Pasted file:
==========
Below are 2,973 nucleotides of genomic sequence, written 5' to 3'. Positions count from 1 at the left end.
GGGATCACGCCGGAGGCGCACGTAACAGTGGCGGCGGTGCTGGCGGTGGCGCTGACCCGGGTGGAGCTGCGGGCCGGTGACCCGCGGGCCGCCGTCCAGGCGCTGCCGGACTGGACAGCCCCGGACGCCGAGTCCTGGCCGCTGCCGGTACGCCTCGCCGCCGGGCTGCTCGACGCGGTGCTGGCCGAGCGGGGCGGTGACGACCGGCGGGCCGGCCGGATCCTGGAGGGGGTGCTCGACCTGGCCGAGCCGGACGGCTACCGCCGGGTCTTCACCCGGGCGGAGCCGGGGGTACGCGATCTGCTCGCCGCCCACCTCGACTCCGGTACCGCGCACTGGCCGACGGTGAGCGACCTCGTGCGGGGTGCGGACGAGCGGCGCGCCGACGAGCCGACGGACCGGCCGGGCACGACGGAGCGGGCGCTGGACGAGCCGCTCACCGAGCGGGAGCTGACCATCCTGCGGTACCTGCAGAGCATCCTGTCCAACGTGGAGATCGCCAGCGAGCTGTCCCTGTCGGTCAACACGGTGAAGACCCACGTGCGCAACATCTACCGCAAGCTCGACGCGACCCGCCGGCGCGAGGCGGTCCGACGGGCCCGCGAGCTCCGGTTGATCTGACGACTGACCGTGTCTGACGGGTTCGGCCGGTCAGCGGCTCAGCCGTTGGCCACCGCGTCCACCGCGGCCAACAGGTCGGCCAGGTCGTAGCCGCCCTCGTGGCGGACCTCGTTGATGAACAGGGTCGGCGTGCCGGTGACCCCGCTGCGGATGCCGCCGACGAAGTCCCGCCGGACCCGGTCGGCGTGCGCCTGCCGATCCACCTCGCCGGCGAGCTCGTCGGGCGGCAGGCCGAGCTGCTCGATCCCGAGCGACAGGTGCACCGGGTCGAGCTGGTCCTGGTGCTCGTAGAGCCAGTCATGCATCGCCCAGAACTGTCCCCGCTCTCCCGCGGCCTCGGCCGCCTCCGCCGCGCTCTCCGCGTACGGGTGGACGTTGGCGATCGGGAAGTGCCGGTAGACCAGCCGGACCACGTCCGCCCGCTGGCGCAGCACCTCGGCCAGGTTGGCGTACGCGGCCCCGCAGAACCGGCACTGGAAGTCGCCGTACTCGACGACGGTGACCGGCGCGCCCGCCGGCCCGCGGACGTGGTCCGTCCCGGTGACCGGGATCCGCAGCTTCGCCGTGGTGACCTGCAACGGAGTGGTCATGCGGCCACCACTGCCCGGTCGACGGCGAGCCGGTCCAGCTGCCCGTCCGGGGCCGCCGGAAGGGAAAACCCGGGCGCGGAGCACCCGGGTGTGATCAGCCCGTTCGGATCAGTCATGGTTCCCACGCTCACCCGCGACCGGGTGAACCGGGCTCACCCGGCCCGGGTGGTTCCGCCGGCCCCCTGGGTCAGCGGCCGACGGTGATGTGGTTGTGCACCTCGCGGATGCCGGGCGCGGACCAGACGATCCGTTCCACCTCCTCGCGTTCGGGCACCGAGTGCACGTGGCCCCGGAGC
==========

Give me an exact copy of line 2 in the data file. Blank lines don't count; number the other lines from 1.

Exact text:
GGGATCACGCCGGAGGCGCACGTAACAGTGGCGGCGGTGCTGGCGGTGGCGCTGACCCGGGTGGAGCTGCGGGCCGGTGACCCGCGGGCCGCCGTCCAGGCGCTGCCGGACTGGACAGCCCCGGACGCCGAGTCCTGGCCGCTGCCGGTACGCCTCGCCGCCGGGCTGCTCGACGCGGTGCTGGCCGAGCGGGGCGGTGACGACCGGCGGGCCGGCCGGATCCTGGAGGGGGTGCTCGACCTGGCCGAGCCGGACGGCTACCGCCGGGTCTTCACCCGGGCGGAGCCGGGGGTACGCGATCTGCTCGCCGCCCACCTCGACTCCGGTACCGCGCACTGGCCGACGGTGAGCGACCTCGTGCGGGGTGCGGACGAGCGGCGCGCCGACGAGCCGACGGACCGGCCGGGCACGACGGAGCGGGCGCTGGACGAGCCGCTCACCGAGCGGGAGCTGACCATCCTGCGGTACCTGCAGAGCATCCTGTCCAACGTGGAGATCGCCAGCGAGCTGTCCCTGTCGGTCAACACGGTGAAGACCCACGTGCGCAACATCTACCGCAAGCTCGACGCGACCCGCCGGCGCGAGGCGGTCCGACGGGCCCGCGAGCTCCGGTTGATCTGACGACTGACCGTGTCTGACGGGTTCGGCCGGTCAGCGGCTCAGCCGTTGGCCACCGCGTCCACCGCGGCCAACAGGTCGGCCAGGTCGTAGCCGCCCTCGTGGCGGACCTCGTTGATGAACAGGGTCGGCGTGCCGGTGACCCCGCTGCGGATGCCGCCGACGAAGTCCCGCCGGACCCGGTCGGCGTGCGCCTGCCGATCCACCTCGCCGGCGAGCTCGTCGGGCGGCAGGCCGAGCTGCTCGATCCCGAGCGACAGGTGCACCGGGTCGAGCTGGTCCTGGTGCTCGTAGAGCCAGTCATGCATCGCCCAGAACTGTCCCCGCTCTCCCGCGGCCTCGGCCGCCTCCGCCGCGCTCTCCGCGTACGGGTGGACGTTGGCGATCGGGAAGTGCCGGTAGACCAGCCGGACCACGTCCGCCCGCTGGCGCAGCACCTCGGCCAGGTTGGCGTACGCGGCCCCGCAGAACCGGCACTGGAAGTCGCCGTACTCGACGACGGTGACCGGCGCGCCCGCCGGCCCGCGGACGTGGTCCGTCCCGGTGACCGGGATCCGCAGCTTCGCCGTGGTGACCTGCAACGGAGTGGTCATGCGGCCACCACTGCCCGGTCGACGGCGAGCCGGTCCAGCTGCCCGTCCGGGGCCGCCGGAAGGGAAAACCCGGGCGCGGAGCACCCGGGTGTGATCAGCCCGTTCGGATCAGTCATGGTTCCCACGCTCACCCGCGACCGGGTGAACCGGGCTCACCCGGCCCGGGTGGTTCCGCCGGCCCCCTGGGTCAGCGGCCGACGGTGATGTGGTTGTGCACCTCGCGGATGCCGGGCGCGGACCAGACGATCCGTTCCACCTCCTCGCGTTCGGGCACCGAGTGCACGTGGCCCCGGAGC